The annual battle of flagship phones that is Mobile World Congress may be missing its most formidable competitor, but a new contender has emerged. After keeping a relatively low profile at last year’s event, Huawei is taking advantage of the void left by Samsung to introduce the P10 family—two high-end handsets that look to cement Huawei’s standing as a major player in the smartphone game.
The two phones might have different names, but they’re equally sleek and powerful. Both include fingerprint sensors on the front—a curious decision in the age of shrinking bezels—and feature diamond-cut all-metal designs with 2.5D glass. A strip across the top on the back houses dual Leica-branded 12MP and 20MP rear cameras, and on the front you’ll find an 8MP front camera.
While neither phone is water resistant, both are powered by Huawei’s proprietary 2.4GHz octa-core Hisilicon Kirin 960 chip, the same chip found in the Mate 9. Both phones run Android 7.0 out of the box (the first with EMUI 5.1) and come in an veritable rainbow of colors: silver, rose gold, graphite black, gold, blue and green.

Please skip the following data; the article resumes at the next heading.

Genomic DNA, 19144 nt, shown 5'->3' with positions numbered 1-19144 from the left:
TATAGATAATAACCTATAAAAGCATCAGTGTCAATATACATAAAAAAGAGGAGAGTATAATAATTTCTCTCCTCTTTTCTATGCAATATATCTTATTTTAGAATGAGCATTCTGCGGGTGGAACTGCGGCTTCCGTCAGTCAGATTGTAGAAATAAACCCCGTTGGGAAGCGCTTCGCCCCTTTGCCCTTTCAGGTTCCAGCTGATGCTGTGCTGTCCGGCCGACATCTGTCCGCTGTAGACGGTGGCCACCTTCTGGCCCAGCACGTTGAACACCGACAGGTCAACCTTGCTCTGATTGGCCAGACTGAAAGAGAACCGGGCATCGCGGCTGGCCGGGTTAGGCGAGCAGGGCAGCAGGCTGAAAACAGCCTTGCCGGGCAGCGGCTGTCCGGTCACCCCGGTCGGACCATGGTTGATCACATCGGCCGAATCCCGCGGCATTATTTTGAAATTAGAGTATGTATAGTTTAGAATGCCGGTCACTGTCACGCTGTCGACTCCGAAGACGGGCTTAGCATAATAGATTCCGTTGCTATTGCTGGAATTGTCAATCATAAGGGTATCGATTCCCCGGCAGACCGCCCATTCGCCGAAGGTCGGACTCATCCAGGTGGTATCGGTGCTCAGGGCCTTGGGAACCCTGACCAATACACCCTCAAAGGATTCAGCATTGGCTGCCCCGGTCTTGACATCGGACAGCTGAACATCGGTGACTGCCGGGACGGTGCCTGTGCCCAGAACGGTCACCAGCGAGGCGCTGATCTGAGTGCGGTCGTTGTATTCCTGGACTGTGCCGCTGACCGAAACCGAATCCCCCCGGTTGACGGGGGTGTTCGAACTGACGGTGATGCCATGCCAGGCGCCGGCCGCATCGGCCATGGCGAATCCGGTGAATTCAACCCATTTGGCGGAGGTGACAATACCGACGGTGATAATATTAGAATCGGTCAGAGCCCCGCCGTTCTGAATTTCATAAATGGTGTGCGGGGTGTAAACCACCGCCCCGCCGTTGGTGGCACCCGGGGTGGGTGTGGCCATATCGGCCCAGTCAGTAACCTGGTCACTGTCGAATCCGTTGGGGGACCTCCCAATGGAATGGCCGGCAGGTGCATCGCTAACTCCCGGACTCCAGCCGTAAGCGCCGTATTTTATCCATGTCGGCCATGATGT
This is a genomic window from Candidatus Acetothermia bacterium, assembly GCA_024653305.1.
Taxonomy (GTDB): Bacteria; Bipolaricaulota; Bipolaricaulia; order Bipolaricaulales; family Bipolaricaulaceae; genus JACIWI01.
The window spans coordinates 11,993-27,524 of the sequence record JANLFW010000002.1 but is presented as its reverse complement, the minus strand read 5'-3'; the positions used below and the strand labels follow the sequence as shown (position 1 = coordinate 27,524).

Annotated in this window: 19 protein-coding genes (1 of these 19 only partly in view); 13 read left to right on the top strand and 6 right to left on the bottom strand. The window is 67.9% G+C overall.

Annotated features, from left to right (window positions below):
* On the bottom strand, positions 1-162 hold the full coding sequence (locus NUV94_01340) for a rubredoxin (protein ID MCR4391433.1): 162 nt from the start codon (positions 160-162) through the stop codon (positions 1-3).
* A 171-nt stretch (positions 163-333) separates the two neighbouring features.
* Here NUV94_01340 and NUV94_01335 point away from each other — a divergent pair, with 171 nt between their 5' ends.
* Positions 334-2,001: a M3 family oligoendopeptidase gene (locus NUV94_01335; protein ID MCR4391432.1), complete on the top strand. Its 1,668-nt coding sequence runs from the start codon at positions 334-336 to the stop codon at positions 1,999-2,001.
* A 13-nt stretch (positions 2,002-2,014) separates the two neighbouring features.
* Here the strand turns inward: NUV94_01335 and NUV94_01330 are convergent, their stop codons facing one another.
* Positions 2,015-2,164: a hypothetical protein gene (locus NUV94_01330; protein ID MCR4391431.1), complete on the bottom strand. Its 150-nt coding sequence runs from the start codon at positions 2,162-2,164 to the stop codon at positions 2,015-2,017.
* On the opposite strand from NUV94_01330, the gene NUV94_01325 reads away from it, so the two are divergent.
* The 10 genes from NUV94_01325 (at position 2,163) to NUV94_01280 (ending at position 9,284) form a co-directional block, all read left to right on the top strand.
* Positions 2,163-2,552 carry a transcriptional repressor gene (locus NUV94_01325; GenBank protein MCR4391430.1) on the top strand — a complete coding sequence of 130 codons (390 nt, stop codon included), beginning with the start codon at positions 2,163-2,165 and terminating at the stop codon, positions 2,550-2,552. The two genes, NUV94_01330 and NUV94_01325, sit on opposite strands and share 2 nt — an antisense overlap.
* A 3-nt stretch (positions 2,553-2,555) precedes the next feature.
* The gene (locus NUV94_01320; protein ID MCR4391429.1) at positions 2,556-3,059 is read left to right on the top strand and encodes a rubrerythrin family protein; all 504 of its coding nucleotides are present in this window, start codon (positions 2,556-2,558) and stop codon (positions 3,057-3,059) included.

As far as differences between the two models, they’re mostly as you’d expect. The smaller P10 features a 5.1-inch, 1920×1080 Full HD LCD screen, 64GB of storage, and 4GB of RAM. Meanwhile, the P10 Plus has a 5.5-inch, 2560×1440 display, 6GB of RAM, and a whopping 128GB of storage. On the battery front, the P10 and P10 Plus include 3,200mAh and 3,750mAh batteries, respectively.
In addition to the new phones, Huawei has also released two new Android Wear watches. Dubbed Watch 2 and Watch 2 Classic, both feature 1.2-inch, 390×390 displays, heart rate sensors, GPS, NFC for Android Pay, water resistance, and, obviously, Android Wear 2.0.
The non-Classic model also includes LTE. As is the trend with newer Android wearables, they are big and bulky, with 45mm casings, though at just 57 grams, this is much lighter than the LG Watch Sport. Huawei also says the 420mAh battery should last two days on the LTE model and three days on the Classic. Notably, neither model features a rotating crown like the new LG watches.
Huawei hasn’t released pricing information for any of its new phones or watches, but will begin a global rollout in March. However, while U.S. buyers will be getting the watches, Huawei said that the P10 and P10 Plus are not destined for the U.S. at the time.
A better Huawei: 2016 was a big year for Huawei, as it looked to expand its global reach and prove that it was a serious competitor to LG and HTC. The new products here only solidify its gains. While we don’t know how much they cost, the phones and watches it released at MWC look to be solid entries to the mid-to-upper-end of the market. Of particular interest is the wide variety of colors available, which could broaden Huawei’s appeal to people tired of the standard black, silver, and gold. However, on the heels of the solid Mate 9’s U.S. launch with upcoming Alexa integration, it would have been nice to see the P10s make it to the States as well.